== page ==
The Montreal Canadiens have been making all sorts of waves as of late, but Friday’s performance at the Honda Center was something else.
The Habs faced off against the Anaheim Ducks and were already looking down the barrel of another loss – their seventh straight – when they allowed three goals in 97 seconds of the third period. Montreal lost to Anaheim’s depleted roster by a final score of 6-2 when it was all said and done.
And now, eight games into the 2017-2018 season, the Canadiens find themselves dead last in the Eastern Conference. They’re 1-6-1, which means they haven’t won a game since the season opener against the Sabres. They’ve scored just 13 goals. On their California road trip, they were outscored 16-5 in regulation losses to the Ducks, Kings and Sharks.
Things can get worse, believe it or not.
The Habs’ worst start in franchise history was a 1-10-1 run in 1941-1942. They saw a nine-game losing streak from December 16 of 1939 to January 6 of 1940, while the longest losing streak in franchise history is a dozen game doozy from 1926.
That may not be comforting news.
The surging, dominant Toronto Maple Leafs aren’t helping, with their exploits sticking them near the top of the NHL. By contrast, the blue-and-white have scored 34 goals and allowed 22 goals against. The porous Canadiens have allowed 33 goals against, for the record.
Montreal goalie Carey Price is 1-5-1, with a 3.94 goals against average and a .881 save percentage.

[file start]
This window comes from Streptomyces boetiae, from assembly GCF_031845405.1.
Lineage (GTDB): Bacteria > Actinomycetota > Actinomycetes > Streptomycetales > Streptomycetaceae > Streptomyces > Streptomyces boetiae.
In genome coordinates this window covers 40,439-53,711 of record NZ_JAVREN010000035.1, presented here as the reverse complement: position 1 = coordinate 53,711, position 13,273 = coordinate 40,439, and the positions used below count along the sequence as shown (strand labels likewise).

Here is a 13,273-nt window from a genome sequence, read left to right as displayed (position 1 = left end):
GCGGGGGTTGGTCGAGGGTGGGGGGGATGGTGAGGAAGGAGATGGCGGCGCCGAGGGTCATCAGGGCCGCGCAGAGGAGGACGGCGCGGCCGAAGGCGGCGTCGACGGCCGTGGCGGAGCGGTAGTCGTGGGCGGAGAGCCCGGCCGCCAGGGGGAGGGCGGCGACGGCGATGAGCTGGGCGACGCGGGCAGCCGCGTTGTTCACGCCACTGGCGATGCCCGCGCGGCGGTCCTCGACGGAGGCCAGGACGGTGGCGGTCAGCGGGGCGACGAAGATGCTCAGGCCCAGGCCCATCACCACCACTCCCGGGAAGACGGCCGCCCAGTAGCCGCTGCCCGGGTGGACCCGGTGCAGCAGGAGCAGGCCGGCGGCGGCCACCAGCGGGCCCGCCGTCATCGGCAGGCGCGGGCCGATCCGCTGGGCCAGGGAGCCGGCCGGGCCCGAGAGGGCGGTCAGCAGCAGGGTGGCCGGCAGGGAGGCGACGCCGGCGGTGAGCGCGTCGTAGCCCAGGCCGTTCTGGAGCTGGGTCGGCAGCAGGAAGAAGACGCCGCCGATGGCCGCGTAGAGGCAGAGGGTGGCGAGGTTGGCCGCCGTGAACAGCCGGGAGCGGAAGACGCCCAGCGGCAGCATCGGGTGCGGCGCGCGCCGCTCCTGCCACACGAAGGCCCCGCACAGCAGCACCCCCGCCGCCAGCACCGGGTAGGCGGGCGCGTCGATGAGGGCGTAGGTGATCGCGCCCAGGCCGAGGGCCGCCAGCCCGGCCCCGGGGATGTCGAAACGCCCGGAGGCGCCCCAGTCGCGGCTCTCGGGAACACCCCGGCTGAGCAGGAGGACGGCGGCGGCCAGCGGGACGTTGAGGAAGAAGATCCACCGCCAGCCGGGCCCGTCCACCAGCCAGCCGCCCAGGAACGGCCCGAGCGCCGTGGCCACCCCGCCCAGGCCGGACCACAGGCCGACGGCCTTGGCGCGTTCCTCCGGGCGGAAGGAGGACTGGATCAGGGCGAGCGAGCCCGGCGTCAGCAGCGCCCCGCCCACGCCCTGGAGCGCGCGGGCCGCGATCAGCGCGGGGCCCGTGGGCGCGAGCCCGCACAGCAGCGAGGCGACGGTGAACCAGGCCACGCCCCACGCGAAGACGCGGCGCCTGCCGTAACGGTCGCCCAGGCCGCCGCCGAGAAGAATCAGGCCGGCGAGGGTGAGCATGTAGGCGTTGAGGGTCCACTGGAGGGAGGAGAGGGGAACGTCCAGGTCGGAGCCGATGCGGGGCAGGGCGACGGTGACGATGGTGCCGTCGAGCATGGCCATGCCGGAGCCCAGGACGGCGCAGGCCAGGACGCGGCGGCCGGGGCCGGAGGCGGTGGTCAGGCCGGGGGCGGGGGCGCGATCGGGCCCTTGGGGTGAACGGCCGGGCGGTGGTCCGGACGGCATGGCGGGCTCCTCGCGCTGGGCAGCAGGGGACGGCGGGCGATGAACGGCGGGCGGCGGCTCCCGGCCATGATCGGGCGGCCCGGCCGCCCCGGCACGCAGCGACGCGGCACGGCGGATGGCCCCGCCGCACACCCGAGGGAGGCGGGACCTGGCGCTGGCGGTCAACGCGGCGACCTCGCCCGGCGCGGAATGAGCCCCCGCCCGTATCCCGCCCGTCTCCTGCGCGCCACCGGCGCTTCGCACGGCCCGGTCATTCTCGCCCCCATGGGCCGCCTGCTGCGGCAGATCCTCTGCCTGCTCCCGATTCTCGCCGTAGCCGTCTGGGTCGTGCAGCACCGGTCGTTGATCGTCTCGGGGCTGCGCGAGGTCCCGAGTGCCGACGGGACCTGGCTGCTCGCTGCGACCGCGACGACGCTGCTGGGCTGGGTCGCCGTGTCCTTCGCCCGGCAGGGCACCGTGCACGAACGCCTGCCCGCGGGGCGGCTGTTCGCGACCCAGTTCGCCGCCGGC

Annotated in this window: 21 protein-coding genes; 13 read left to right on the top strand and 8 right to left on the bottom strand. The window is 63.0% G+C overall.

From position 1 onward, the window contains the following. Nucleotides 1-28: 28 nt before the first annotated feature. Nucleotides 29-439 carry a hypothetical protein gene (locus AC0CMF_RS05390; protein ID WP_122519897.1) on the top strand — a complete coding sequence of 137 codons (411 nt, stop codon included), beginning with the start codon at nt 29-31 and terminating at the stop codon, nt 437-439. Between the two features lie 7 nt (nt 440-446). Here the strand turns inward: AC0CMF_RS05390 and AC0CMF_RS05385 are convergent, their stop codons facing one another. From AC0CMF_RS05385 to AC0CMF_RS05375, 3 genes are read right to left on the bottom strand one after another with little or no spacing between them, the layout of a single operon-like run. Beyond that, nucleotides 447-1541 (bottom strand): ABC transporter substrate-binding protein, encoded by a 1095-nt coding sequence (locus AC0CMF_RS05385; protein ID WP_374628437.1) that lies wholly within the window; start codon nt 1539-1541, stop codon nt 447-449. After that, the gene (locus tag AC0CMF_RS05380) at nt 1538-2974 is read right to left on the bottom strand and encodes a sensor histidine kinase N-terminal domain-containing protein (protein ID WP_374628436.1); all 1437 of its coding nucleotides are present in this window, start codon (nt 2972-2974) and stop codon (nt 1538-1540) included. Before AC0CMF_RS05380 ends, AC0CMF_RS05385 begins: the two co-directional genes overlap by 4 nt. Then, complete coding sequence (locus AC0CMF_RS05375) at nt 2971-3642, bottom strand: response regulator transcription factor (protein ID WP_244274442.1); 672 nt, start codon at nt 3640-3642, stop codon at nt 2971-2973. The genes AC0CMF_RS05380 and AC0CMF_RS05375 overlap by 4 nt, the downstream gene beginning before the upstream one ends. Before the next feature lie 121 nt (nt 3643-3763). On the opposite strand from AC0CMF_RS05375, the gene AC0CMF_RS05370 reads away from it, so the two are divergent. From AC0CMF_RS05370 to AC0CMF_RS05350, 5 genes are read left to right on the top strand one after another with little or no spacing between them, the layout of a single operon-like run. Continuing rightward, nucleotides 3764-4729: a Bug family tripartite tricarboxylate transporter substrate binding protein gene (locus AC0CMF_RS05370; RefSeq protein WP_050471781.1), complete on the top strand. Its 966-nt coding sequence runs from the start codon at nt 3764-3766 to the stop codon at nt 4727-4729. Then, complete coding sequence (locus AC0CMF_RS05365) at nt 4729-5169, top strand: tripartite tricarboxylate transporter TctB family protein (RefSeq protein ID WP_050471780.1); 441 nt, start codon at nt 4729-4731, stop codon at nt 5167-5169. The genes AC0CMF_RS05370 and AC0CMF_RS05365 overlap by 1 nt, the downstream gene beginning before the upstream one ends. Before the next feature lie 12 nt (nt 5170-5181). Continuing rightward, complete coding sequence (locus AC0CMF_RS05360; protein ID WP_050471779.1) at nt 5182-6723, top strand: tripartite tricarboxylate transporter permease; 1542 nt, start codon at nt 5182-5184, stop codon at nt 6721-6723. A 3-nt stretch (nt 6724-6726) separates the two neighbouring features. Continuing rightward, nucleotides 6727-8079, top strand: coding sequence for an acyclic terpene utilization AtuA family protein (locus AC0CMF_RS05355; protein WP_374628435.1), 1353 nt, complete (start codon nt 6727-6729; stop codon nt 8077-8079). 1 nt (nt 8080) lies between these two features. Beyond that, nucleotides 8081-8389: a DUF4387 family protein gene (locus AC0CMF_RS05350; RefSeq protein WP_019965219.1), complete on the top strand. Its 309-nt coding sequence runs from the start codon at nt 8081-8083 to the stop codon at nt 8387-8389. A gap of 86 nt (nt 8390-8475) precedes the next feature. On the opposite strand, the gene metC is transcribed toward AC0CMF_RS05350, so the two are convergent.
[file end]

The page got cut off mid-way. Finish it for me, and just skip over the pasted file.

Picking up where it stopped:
The cracks, as they say, have been exposed. Again.
Expectations were high for the Canadiens this season, as they have been for every season in recent memory. But it is hard to imagine a time in recent memory when things have looked this dire in Montreal, when the holes have been so apparent. The loss of Andrei Markov does sting, as does the departure of Alexander Radulov.
There may have been a glimmer of something on Friday, though. The Habs picked up 30 shots on goal in the middle frame, cruising to a franchise record and pulling the game close for a spell by scoring two goals on John Gibson. The pace was sturdy and the team looked slick.
Maybe that small moment, evaporated by 97 seconds in the third period, can mean something in the long run. Maybe that surging second period can signify some sort of glimmer of hope, some sign that things don’t have to be this bad for so long.
Or maybe it’s going to even get worse before it’s over.